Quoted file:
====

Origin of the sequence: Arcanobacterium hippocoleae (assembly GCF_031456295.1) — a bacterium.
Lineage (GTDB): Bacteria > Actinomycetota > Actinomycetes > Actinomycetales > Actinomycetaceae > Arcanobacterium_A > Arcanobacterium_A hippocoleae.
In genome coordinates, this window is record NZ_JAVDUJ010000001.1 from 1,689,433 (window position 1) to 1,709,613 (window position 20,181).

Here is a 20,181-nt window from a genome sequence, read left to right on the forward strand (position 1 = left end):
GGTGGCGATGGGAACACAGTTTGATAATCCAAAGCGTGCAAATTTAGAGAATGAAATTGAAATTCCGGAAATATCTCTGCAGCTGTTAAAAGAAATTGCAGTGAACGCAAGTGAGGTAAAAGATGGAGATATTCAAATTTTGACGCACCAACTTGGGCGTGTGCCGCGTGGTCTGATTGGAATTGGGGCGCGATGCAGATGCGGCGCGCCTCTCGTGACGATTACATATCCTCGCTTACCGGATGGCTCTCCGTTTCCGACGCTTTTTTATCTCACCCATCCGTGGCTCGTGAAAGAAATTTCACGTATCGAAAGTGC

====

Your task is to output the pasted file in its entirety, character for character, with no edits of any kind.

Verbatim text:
Origin of the sequence: Arcanobacterium hippocoleae (assembly GCF_031456295.1) — a bacterium.
Lineage (GTDB): Bacteria > Actinomycetota > Actinomycetes > Actinomycetales > Actinomycetaceae > Arcanobacterium_A > Arcanobacterium_A hippocoleae.
In genome coordinates, this window is record NZ_JAVDUJ010000001.1 from 1,689,433 (window position 1) to 1,709,613 (window position 20,181).

Here is a 20,181-nt window from a genome sequence, read left to right on the forward strand (position 1 = left end):
GGTGGCGATGGGAACACAGTTTGATAATCCAAAGCGTGCAAATTTAGAGAATGAAATTGAAATTCCGGAAATATCTCTGCAGCTGTTAAAAGAAATTGCAGTGAACGCAAGTGAGGTAAAAGATGGAGATATTCAAATTTTGACGCACCAACTTGGGCGTGTGCCGCGTGGTCTGATTGGAATTGGGGCGCGATGCAGATGCGGCGCGCCTCTCGTGACGATTACATATCCTCGCTTACCGGATGGCTCTCCGTTTCCGACGCTTTTTTATCTCACCCATCCGTGGCTCGTGAAAGAAATTTCACGTATCGAAAGTGC